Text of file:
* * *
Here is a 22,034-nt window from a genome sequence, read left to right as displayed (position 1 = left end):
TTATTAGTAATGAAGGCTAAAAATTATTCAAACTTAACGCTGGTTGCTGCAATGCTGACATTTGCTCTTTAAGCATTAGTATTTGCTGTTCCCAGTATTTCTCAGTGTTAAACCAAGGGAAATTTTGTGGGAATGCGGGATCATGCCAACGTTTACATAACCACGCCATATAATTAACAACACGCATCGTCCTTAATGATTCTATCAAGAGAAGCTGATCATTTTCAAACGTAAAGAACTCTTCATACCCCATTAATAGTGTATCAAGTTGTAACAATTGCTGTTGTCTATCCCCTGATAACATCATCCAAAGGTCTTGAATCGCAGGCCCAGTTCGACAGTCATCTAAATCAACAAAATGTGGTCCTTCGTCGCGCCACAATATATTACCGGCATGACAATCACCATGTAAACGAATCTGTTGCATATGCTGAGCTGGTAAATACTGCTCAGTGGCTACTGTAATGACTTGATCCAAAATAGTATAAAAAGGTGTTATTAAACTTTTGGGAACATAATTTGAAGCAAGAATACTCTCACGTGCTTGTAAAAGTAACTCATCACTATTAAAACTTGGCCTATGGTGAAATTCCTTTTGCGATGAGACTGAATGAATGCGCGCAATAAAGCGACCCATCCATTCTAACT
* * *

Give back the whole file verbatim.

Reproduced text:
Here is a 22,034-nt window from a genome sequence, read left to right as displayed (position 1 = left end):
TTATTAGTAATGAAGGCTAAAAATTATTCAAACTTAACGCTGGTTGCTGCAATGCTGACATTTGCTCTTTAAGCATTAGTATTTGCTGTTCCCAGTATTTCTCAGTGTTAAACCAAGGGAAATTTTGTGGGAATGCGGGATCATGCCAACGTTTACATAACCACGCCATATAATTAACAACACGCATCGTCCTTAATGATTCTATCAAGAGAAGCTGATCATTTTCAAACGTAAAGAACTCTTCATACCCCATTAATAGTGTATCAAGTTGTAACAATTGCTGTTGTCTATCCCCTGATAACATCATCCAAAGGTCTTGAATCGCAGGCCCAGTTCGACAGTCATCTAAATCAACAAAATGTGGTCCTTCGTCGCGCCACAATATATTACCGGCATGACAATCACCATGTAAACGAATCTGTTGCATATGCTGAGCTGGTAAATACTGCTCAGTGGCTACTGTAATGACTTGATCCAAAATAGTATAAAAAGGTGTTATTAAACTTTTGGGAACATAATTTGAAGCAAGAATACTCTCACGTGCTTGTAAAAGTAACTCATCACTATTAAAACTTGGCCTATGGTGAAATTCCTTTTGCGATGAGACTGAATGAATGCGCGCAATAAAGCGACCCATCCATTCTAACT